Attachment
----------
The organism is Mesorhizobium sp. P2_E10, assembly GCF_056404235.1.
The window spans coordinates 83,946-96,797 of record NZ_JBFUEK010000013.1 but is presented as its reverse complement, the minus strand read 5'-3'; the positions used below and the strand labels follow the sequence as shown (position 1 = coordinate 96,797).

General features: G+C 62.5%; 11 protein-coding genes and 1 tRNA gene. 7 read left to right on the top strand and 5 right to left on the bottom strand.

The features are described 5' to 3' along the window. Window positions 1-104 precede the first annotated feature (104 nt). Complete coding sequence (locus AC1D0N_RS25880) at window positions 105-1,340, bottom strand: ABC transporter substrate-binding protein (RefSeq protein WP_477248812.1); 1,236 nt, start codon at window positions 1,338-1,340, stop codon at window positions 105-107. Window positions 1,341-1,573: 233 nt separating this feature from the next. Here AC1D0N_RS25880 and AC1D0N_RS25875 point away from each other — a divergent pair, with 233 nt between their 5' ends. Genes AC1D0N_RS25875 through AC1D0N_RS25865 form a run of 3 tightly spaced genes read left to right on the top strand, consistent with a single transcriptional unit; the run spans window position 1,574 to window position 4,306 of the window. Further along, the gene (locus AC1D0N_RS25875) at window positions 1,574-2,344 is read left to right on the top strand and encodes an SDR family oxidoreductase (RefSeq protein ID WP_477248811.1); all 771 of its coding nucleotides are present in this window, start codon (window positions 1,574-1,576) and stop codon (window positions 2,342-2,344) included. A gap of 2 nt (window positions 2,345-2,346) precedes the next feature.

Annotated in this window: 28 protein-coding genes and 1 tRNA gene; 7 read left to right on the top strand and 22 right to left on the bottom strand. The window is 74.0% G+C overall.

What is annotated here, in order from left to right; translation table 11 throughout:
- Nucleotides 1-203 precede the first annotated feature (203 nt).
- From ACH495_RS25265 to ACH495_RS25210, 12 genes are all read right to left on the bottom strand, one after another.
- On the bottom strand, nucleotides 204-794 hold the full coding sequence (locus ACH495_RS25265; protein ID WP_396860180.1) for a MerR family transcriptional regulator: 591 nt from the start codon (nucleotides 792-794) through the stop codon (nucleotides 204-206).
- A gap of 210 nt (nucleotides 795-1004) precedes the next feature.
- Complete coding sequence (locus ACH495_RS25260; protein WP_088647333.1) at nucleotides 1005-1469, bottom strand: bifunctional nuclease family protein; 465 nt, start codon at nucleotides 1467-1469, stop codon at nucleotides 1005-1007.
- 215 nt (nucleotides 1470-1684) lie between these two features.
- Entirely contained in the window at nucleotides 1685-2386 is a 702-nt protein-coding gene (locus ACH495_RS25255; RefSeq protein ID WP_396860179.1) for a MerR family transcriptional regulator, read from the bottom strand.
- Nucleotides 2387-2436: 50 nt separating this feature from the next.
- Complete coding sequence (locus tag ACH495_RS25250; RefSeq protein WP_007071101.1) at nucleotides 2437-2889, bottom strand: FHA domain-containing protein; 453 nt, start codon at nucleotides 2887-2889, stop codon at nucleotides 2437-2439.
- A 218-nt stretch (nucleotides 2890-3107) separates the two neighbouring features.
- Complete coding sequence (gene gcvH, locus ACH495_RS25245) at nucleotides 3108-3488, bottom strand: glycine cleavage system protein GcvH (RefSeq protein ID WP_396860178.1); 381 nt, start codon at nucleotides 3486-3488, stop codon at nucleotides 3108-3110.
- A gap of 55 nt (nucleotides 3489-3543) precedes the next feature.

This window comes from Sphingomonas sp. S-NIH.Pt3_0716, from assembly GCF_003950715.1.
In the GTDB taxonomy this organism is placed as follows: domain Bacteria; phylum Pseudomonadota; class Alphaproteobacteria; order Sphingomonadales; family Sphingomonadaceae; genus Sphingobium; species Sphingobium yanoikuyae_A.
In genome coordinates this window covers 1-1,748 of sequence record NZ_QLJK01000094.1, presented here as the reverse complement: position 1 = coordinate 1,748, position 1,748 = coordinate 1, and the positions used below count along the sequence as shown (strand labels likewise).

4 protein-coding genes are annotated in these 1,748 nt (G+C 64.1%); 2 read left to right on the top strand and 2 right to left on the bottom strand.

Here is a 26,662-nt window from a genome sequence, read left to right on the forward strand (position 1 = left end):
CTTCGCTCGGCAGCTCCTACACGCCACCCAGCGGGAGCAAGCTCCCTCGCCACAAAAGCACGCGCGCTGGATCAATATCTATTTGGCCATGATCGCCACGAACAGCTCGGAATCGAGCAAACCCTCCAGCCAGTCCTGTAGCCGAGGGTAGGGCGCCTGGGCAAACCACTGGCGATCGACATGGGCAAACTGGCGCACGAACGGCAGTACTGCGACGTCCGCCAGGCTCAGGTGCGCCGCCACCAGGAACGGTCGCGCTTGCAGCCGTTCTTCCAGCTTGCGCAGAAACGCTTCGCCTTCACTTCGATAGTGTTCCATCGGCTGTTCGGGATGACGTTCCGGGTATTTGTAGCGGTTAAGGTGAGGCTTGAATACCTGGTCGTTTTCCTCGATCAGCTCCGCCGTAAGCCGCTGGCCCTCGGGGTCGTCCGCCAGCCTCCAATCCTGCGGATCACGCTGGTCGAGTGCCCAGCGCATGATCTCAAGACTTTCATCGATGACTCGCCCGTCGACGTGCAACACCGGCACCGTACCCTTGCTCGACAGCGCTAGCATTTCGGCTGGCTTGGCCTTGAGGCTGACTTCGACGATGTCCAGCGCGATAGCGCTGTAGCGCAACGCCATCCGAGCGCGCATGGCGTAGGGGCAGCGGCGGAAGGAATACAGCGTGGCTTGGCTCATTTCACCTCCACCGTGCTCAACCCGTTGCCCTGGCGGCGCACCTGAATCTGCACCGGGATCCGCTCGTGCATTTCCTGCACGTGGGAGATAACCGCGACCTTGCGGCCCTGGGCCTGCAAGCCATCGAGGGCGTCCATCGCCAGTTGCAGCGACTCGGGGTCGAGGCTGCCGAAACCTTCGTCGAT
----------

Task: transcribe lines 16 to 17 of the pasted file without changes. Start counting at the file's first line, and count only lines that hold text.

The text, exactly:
- A 218-nt stretch (nucleotides 2890-3107) separates the two neighbouring features.
- Complete coding sequence (gene gcvH, locus ACH495_RS25245) at nucleotides 3108-3488, bottom strand: glycine cleavage system protein GcvH (RefSeq protein ID WP_396860178.1); 381 nt, start codon at nucleotides 3486-3488, stop codon at nucleotides 3108-3110.